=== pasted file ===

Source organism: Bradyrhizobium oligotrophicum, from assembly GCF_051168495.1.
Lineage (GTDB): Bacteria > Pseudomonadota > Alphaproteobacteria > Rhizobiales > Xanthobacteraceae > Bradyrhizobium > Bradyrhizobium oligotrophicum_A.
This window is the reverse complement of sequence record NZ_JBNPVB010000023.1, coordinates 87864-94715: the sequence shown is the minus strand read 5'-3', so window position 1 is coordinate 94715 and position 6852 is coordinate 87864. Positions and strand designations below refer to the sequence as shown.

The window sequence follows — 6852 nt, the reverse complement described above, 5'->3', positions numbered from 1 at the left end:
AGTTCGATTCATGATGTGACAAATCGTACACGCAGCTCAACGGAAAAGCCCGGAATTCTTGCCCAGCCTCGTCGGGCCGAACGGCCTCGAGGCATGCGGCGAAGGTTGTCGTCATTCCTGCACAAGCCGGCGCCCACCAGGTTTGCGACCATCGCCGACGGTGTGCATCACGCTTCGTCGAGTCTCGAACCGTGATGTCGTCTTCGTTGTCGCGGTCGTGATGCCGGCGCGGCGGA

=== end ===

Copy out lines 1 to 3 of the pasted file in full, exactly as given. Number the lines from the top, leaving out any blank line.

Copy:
Source organism: Bradyrhizobium oligotrophicum, from assembly GCF_051168495.1.
Lineage (GTDB): Bacteria > Pseudomonadota > Alphaproteobacteria > Rhizobiales > Xanthobacteraceae > Bradyrhizobium > Bradyrhizobium oligotrophicum_A.
This window is the reverse complement of sequence record NZ_JBNPVB010000023.1, coordinates 87864-94715: the sequence shown is the minus strand read 5'-3', so window position 1 is coordinate 94715 and position 6852 is coordinate 87864. Positions and strand designations below refer to the sequence as shown.